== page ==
There are essentially two approaches to the problem of modelling the transfer of radiation in galaxies and the interaction between dust particles and photons. The first approach is to use multiwavelengths observations as a starting point and build models that can be directly applied to the panchromatic observations to decode their information. These are the SED model tools, which perform a direct translation between observed quantities and physical quantities, for example to derive intrinsic distributions of stellar emissivity and dust in galaxies and to derive intrinsic physical parameters like dust opacity and SFRs. Then the physical quantities can be compared with predicted physical quantities derived from theory. We call this process decoding observed panchromatic SEDs:
Observed SEDs -> Physical Quantities <-> Predicted Phys. Quantities <- Theory
A second approach is to start with a theory, in other words to assume “one knows how galaxies form”, and make predictions for some physical quantities, e.g. to use as a starting point a simulation of a galaxy instead of an observation. Subsequently a model that can deal with the dust physics and the transfer of radiation in the given simulation needs to be applied to obtain simulated panchromatic images of a galaxy for comparison with observations. The applied model is again a SED model tool, except that this works in the opposite direction from the previous approach. We call this process encoding predicted physical quantities:
Theory -> Predicted Physical Quantities -> Predicted SEDs <-> Observed SEDs
Obviously it is more difficult to decode than to encode. For example in the decoding process one needs to constrain the geometry of the problem, while in the encoding process the geometry is provided directly from theory. Nonetheless, the second approach relies on the assumption that the theory is correct, while in the first approach some geometrical components can be constrained empirically. Since both approaches are needed, we would like both approaches to converge towards a unique solution.
3.1. Decoding panchromatic SEDs
There are several essential steps included in any self-consistent model for the transfer of radiation and dust reprocessing. As mentioned before, one of the essential steps is the specification of geometry, which means the specification of the distributions of stellar emissivity and dust, both on kpc scales and on pc scales. Components that are seen through optically thin lines of sight can in principle be empirically constrained from high angular resolution optical observations. Those which are in very optically thick regime need to be fixed from physical considerations, with a posteriori consistency checks with data. Optically thin components are the old stellar populations in the disk or in the bulge. In edge-on galaxies Xilouris et al. (1998) has shown that in the optical and NIR bands one can derive the scalelength and scaleheights of the disk stellar populations and associated dust, as well as the effective radius of the bulge stellar populations by fitting observed images with simulated images produced from radiative transfer calculations.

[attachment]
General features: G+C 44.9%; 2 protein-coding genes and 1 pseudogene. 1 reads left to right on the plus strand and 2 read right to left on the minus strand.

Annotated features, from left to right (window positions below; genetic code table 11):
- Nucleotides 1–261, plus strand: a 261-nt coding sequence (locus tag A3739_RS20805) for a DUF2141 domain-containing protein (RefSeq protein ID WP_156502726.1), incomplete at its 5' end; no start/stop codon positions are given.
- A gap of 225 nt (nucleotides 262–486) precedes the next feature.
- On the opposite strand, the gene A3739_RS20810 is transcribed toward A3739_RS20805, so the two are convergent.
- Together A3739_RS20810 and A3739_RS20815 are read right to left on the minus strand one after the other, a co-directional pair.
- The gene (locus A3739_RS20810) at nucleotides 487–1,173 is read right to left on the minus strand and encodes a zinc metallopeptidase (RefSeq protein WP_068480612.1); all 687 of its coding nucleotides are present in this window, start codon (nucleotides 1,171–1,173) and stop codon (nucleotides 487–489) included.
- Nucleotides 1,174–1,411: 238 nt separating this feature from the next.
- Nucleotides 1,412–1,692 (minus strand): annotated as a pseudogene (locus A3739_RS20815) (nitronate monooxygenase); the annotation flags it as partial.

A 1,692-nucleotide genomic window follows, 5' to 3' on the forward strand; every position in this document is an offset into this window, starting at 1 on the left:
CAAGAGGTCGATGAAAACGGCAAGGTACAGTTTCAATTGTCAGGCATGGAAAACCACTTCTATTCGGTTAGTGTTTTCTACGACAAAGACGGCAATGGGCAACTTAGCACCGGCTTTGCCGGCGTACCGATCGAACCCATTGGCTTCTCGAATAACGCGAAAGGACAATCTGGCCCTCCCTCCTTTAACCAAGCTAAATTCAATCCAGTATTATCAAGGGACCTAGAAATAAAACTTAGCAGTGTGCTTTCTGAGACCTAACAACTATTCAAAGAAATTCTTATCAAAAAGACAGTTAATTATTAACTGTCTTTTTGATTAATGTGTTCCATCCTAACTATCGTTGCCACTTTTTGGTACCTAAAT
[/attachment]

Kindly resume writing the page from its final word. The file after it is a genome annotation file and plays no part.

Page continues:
The geometry of young stellar populations and associated dust cannot be constrained directly from observations of direct stellar light, because young stars are highly obscured in most cases. From physical considerations we know that young stellar populations are born out of molecular clouds and therefore initially have small velocity dispersions and small scaleheights. Furthermore we expect a strong spatial correlation between the young stars and the dust associated with the parent molecular clouds. This situation has been modeled by Popescu et al. (2000b) by distributing the stellar population in a thin exponential disk and the associated dust in a second layer which is also thin (small scaleheight) and occupies the same volume of space as the young stellar population.
Apart from specifying the geometry on kpc scales, an SED model needs to also take into account the absorption of radiation on pc scales, which arises from dust in the birth-clouds of massive stars. Because these clouds are spatially correlated with their progeny on parsec scales, they are illuminated by a strong UV-dominated radiation field of intensity 10-100 times that in the diffuse ISM. This gives rise to a localised component of emission from grains in thermal equilibrium with these intense radiation fields, which needs to be properly modeled. In principle one would then need to design a radiative transfer code that could operate from kpc down to pc scales. To date, the best resolution achieved with an adaptive grid code when modelling the observed SED of an individual galaxy is only 20 pc (Bianchi (2008)), much coarser than the required pc resolution.